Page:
There are differences between these crimes. What the events have in common, in addition to violence, is the way people view them. Whites downplay the racial angle while people of color don’t.

The racial divide in the Martin case was revealed in an April 2-4 USA Today/Gallup poll. Frank Newport, Gallup’s editor in chief, wrote  “Blacks are paying much closer attention to the news of the incident; overwhelmingly believe that George Zimmerman, the individual who shot Martin, is guilty of a crime; believe that racial bias was a major factor in the events leading up to the shooting; and believe that Zimmerman would already have been arrested had the victim been white, not black.”

A total of 73 percent of blacks surveyed by Gallup (before Zimmerman was charged) said he would have been arrested if Martin had been white. Only 35 percent of nonblacks believed that way (Latinos are included in the nonblack category, Gallup told the website Salon). A similar proportion of blacks—72 percent—said racial bias played a major role in the events that led up to the shooting, compared with 31 percent of nonblacks.

Public opinion, Newport said, “reflects the same kind of racial divide found in 1995 surveys asking about the murder trial of O.J. Simpson.” Acknowledging the differences because of the races of Simpson and the victim, Newport said, “both situations, even though 17 years apart, apparently tap into the same deeply felt views of the average black American that the criminal justice system is biased against blacks.”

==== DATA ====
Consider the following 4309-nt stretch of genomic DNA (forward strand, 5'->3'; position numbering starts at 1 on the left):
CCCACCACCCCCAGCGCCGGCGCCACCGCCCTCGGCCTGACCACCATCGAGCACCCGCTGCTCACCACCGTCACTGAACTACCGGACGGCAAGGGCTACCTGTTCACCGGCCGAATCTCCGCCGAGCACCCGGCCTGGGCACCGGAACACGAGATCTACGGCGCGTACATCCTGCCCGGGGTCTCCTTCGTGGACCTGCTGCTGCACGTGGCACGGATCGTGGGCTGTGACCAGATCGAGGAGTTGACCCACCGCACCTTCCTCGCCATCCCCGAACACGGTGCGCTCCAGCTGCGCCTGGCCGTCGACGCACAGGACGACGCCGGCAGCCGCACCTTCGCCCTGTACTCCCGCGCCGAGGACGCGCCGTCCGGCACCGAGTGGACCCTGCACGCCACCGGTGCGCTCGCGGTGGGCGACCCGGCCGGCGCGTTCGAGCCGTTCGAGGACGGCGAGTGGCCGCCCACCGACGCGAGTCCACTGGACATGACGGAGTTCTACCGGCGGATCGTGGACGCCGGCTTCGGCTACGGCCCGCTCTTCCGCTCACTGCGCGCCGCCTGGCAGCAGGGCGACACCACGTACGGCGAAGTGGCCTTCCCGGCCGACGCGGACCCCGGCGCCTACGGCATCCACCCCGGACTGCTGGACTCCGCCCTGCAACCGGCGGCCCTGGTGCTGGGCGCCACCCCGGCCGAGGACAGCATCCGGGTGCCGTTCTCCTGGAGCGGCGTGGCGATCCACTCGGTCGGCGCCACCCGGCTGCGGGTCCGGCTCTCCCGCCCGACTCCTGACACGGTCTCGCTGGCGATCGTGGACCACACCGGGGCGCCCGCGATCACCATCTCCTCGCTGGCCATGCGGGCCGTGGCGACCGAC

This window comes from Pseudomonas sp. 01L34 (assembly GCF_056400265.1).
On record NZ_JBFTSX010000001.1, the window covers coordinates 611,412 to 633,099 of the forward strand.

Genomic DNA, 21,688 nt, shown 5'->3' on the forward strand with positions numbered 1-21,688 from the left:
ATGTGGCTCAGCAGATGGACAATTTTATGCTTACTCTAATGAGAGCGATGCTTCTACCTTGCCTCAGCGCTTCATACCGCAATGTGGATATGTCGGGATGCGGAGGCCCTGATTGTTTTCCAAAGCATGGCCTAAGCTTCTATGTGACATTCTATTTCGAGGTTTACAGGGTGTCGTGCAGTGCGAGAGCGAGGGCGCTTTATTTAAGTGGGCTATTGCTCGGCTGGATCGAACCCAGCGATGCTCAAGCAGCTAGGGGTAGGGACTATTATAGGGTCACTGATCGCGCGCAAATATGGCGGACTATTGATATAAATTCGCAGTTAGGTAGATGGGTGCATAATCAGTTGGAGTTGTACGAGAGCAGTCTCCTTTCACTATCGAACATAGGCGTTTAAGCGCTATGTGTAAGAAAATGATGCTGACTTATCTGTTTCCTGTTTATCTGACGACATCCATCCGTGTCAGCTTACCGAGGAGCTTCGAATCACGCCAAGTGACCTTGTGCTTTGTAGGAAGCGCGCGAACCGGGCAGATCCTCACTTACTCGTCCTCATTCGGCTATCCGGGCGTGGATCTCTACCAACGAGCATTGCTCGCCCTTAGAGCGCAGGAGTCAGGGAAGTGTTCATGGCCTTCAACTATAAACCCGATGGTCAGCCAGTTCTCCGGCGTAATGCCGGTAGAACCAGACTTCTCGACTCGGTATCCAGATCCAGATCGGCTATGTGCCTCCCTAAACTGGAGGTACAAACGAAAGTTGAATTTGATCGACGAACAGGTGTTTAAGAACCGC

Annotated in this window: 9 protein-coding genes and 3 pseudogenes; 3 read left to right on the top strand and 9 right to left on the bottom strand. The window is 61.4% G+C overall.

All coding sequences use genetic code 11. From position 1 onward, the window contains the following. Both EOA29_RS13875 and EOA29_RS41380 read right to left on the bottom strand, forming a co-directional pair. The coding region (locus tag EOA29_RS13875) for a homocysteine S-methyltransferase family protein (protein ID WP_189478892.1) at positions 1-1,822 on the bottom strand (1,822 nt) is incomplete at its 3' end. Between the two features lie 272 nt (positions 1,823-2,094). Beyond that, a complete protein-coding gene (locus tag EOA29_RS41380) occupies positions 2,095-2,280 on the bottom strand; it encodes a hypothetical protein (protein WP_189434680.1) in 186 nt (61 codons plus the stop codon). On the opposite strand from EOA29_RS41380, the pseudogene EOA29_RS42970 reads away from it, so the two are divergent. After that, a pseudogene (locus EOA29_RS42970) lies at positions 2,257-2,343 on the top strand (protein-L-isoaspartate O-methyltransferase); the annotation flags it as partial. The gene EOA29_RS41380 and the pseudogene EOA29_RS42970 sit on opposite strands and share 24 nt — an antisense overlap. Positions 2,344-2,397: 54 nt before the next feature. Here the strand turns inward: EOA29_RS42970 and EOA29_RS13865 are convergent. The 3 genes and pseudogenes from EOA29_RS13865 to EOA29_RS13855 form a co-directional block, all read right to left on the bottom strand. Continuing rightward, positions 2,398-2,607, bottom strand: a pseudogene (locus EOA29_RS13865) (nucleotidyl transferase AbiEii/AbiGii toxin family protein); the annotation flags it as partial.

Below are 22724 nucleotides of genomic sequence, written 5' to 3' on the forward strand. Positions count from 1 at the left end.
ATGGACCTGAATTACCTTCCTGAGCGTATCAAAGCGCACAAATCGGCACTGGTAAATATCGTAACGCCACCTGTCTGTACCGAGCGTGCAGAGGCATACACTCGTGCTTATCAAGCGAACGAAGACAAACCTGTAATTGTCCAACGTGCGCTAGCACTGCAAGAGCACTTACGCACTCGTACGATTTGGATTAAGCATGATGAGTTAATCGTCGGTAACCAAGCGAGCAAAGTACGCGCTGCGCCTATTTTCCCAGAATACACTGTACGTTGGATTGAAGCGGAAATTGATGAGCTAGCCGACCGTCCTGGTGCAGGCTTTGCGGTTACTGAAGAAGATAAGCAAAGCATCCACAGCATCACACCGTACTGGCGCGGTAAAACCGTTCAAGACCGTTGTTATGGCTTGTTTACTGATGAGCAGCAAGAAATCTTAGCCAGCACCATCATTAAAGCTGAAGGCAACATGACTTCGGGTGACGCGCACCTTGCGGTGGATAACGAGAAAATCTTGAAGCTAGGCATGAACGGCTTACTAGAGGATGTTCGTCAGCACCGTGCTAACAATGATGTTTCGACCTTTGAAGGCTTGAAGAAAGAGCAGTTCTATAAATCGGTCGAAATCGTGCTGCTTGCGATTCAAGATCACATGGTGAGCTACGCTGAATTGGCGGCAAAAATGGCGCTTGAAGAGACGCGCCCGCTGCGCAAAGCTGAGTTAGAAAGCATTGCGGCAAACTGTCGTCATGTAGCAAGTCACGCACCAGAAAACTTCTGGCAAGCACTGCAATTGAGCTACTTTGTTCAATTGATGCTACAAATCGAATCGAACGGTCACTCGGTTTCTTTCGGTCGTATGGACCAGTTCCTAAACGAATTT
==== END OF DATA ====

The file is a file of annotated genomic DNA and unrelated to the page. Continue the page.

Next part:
In the Simpson case, one Gallup poll found that 78 percent of blacks supported the jury that found him not guilty, while only 42 percent of whites agreed.

The ethnic aspects of the Los Angeles riots were more complex because of the city’s multiethnic population.

Most of Los Angeles, especially white Los Angeles, did not expect the uprising, even though tensions had been growing in South Central L.A., an African-American and Latino area.

The riots occurred after the acquittal of police officers accused of beating Rodney King, an African-American motorist. Their trial had been moved to a white suburb, and when the verdict was delivered, violence began, first in South Los Angeles and then extending to other parts of the city.